A Tennessee bill that punishes women who give birth to drug-addicted babies was signed into law Tuesday by Gov. Bill Haslam.
Sullivan County District Attorney Gen. Barry Staubus championed the bill and testified in front of the Tennessee Senate regarding the problem of drug-addicted babies. He has seen the results of pregnant mothers abusing drugs firsthand, as Sullivan County accounts for 10 percent of all Tennessee babies born with neonatal abstinence syndrome.
“We’re hoping by having this law is one hold mothers accountable, but on the other to give them an incentive to get into a program, but if they refuse or they don’t successfully complete they’ll be held accountable for that,” says Sullivan County District Attorney General Barry Staubus.
At first some doctors say they were against the law, for fear new moms would avoid pre-natal care, but with the opportunity to seek treatment some doctors are now hopeful this bill could cut down on the number of drug dependent babies in Tennessee.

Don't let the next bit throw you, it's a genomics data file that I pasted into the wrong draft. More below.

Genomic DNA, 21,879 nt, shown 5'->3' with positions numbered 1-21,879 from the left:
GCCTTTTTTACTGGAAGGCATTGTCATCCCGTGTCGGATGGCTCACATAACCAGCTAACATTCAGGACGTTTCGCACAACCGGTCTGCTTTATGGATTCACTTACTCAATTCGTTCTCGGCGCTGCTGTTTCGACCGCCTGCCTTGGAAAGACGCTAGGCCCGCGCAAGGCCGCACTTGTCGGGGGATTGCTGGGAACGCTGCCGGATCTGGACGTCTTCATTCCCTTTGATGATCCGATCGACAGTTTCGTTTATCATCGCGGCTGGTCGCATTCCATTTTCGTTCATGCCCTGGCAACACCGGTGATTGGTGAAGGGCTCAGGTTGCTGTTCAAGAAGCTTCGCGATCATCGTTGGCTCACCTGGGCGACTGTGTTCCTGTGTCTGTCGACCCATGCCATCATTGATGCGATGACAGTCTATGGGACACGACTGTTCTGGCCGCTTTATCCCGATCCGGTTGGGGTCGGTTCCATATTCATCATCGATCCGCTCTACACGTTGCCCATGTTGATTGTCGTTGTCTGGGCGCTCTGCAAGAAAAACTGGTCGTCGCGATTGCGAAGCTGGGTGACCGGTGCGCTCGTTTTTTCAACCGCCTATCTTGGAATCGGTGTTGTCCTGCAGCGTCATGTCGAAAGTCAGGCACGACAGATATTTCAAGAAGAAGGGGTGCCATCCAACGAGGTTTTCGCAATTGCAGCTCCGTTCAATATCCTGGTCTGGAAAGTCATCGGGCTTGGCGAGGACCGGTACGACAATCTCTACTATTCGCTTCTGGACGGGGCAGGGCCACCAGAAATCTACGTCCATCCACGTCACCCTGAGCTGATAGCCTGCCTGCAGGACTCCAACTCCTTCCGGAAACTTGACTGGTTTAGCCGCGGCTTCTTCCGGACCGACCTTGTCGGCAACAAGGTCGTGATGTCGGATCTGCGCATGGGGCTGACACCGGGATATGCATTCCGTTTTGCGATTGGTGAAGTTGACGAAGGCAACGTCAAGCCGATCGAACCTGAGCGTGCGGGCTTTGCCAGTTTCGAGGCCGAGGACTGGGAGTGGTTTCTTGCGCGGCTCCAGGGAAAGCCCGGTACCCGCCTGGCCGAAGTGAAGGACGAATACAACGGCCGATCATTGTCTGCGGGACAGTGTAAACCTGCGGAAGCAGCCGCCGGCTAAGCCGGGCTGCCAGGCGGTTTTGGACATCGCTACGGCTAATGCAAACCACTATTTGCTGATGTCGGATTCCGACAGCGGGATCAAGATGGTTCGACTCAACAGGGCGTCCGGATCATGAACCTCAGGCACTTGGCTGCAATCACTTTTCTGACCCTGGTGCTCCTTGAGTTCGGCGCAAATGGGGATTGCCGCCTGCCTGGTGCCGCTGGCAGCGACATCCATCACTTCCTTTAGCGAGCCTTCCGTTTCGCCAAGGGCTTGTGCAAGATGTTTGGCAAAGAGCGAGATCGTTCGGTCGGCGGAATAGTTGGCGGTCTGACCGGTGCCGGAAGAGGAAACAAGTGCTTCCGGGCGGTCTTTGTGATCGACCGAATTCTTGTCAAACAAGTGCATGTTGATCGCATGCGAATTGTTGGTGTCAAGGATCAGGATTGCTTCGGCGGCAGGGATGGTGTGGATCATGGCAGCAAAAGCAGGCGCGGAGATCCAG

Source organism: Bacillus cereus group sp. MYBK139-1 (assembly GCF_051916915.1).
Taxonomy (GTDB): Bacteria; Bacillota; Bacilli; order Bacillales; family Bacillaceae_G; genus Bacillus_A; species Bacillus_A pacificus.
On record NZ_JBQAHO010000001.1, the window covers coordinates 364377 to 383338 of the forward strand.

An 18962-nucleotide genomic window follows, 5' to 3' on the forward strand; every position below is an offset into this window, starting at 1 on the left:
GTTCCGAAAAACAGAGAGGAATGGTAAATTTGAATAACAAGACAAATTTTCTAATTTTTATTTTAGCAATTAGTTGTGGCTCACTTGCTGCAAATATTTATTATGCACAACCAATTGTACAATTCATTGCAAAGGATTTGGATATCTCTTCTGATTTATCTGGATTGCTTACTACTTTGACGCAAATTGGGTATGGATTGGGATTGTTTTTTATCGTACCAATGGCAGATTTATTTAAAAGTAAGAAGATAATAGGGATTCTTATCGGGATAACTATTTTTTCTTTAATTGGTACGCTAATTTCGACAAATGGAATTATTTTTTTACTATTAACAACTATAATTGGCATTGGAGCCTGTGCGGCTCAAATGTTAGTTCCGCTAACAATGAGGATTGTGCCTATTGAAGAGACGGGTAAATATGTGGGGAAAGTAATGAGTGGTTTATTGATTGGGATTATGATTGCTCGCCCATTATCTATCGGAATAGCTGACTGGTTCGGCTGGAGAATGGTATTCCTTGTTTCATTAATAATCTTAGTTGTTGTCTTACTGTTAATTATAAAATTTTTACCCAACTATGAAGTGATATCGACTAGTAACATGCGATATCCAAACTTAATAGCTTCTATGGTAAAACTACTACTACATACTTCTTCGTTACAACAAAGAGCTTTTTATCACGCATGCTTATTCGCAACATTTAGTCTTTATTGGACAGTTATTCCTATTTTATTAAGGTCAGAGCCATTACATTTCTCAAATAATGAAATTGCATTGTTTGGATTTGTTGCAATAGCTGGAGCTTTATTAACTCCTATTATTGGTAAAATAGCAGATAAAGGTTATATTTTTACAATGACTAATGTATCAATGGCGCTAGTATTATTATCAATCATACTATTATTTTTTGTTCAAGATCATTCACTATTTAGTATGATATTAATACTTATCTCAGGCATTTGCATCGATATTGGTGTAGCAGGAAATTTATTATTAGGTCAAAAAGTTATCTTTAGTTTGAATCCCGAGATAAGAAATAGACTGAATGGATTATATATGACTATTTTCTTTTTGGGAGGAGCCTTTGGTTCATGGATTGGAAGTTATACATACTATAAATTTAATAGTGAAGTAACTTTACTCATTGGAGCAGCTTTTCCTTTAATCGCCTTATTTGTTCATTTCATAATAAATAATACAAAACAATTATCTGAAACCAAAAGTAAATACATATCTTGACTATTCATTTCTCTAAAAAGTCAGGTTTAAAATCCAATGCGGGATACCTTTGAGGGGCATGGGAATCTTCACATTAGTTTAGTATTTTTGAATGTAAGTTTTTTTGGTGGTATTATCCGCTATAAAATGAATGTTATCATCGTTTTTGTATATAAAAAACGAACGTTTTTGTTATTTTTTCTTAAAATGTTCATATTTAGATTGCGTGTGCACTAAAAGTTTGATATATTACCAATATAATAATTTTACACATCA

“The misdemeanor means it can be expunged by a judge, it means that the DHS doesn’t take your baby away and it has nothing to do with an application for a job because it doesn’t interfere with your job aspects and prospects and that’s really important,” says Dr. Doug Springer, the President of the Tennessee Medical Association.
Now leaders hope this bill, which goes into effect July 1, will help moms and babies.
Tennessee is the only state in the country to have a law like this one. Governor Haslam says in two years the administration will take a look back and see what the impact is like and adjust the law as needed.